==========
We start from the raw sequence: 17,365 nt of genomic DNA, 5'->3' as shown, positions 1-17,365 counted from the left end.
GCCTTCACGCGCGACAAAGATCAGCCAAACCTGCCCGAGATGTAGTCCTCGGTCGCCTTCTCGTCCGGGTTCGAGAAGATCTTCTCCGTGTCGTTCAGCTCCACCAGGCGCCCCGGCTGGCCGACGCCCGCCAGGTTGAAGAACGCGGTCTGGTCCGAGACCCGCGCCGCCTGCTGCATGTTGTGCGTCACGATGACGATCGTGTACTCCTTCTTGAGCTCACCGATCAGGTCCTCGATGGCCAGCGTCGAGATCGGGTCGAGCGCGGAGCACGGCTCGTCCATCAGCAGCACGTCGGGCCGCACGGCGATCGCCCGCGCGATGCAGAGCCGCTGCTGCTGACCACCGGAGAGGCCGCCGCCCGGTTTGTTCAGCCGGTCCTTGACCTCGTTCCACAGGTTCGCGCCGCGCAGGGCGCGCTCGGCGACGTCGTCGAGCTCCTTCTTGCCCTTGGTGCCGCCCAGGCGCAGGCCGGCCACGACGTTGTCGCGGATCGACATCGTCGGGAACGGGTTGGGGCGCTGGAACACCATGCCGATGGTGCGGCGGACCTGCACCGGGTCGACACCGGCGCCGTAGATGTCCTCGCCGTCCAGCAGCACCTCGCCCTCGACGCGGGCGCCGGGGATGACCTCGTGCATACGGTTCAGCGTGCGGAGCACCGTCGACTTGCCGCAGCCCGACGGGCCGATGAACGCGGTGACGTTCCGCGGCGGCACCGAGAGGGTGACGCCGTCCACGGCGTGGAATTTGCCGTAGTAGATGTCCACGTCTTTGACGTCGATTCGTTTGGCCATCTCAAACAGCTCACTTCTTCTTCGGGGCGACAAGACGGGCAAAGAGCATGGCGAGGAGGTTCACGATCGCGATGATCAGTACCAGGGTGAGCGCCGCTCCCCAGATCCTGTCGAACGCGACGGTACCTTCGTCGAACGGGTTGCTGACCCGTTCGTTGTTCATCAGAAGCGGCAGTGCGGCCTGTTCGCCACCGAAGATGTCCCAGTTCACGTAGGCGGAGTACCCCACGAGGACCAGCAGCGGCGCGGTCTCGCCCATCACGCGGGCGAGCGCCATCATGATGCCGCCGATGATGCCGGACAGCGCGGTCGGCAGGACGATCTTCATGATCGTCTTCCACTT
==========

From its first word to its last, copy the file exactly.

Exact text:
We start from the raw sequence: 17,365 nt of genomic DNA, 5'->3' as shown, positions 1-17,365 counted from the left end.
GCCTTCACGCGCGACAAAGATCAGCCAAACCTGCCCGAGATGTAGTCCTCGGTCGCCTTCTCGTCCGGGTTCGAGAAGATCTTCTCCGTGTCGTTCAGCTCCACCAGGCGCCCCGGCTGGCCGACGCCCGCCAGGTTGAAGAACGCGGTCTGGTCCGAGACCCGCGCCGCCTGCTGCATGTTGTGCGTCACGATGACGATCGTGTACTCCTTCTTGAGCTCACCGATCAGGTCCTCGATGGCCAGCGTCGAGATCGGGTCGAGCGCGGAGCACGGCTCGTCCATCAGCAGCACGTCGGGCCGCACGGCGATCGCCCGCGCGATGCAGAGCCGCTGCTGCTGACCACCGGAGAGGCCGCCGCCCGGTTTGTTCAGCCGGTCCTTGACCTCGTTCCACAGGTTCGCGCCGCGCAGGGCGCGCTCGGCGACGTCGTCGAGCTCCTTCTTGCCCTTGGTGCCGCCCAGGCGCAGGCCGGCCACGACGTTGTCGCGGATCGACATCGTCGGGAACGGGTTGGGGCGCTGGAACACCATGCCGATGGTGCGGCGGACCTGCACCGGGTCGACACCGGCGCCGTAGATGTCCTCGCCGTCCAGCAGCACCTCGCCCTCGACGCGGGCGCCGGGGATGACCTCGTGCATACGGTTCAGCGTGCGGAGCACCGTCGACTTGCCGCAGCCCGACGGGCCGATGAACGCGGTGACGTTCCGCGGCGGCACCGAGAGGGTGACGCCGTCCACGGCGTGGAATTTGCCGTAGTAGATGTCCACGTCTTTGACGTCGATTCGTTTGGCCATCTCAAACAGCTCACTTCTTCTTCGGGGCGACAAGACGGGCAAAGAGCATGGCGAGGAGGTTCACGATCGCGATGATCAGTACCAGGGTGAGCGCCGCTCCCCAGATCCTGTCGAACGCGACGGTACCTTCGTCGAACGGGTTGCTGACCCGTTCGTTGTTCATCAGAAGCGGCAGTGCGGCCTGTTCGCCACCGAAGATGTCCCAGTTCACGTAGGCGGAGTACCCCACGAGGACCAGCAGCGGCGCGGTCTCGCCCATCACGCGGGCGAGCGCCATCATGATGCCGCCGATGATGCCGGACAGCGCGGTCGGCAGGACGATCTTCATGATCGTCTTCCACTT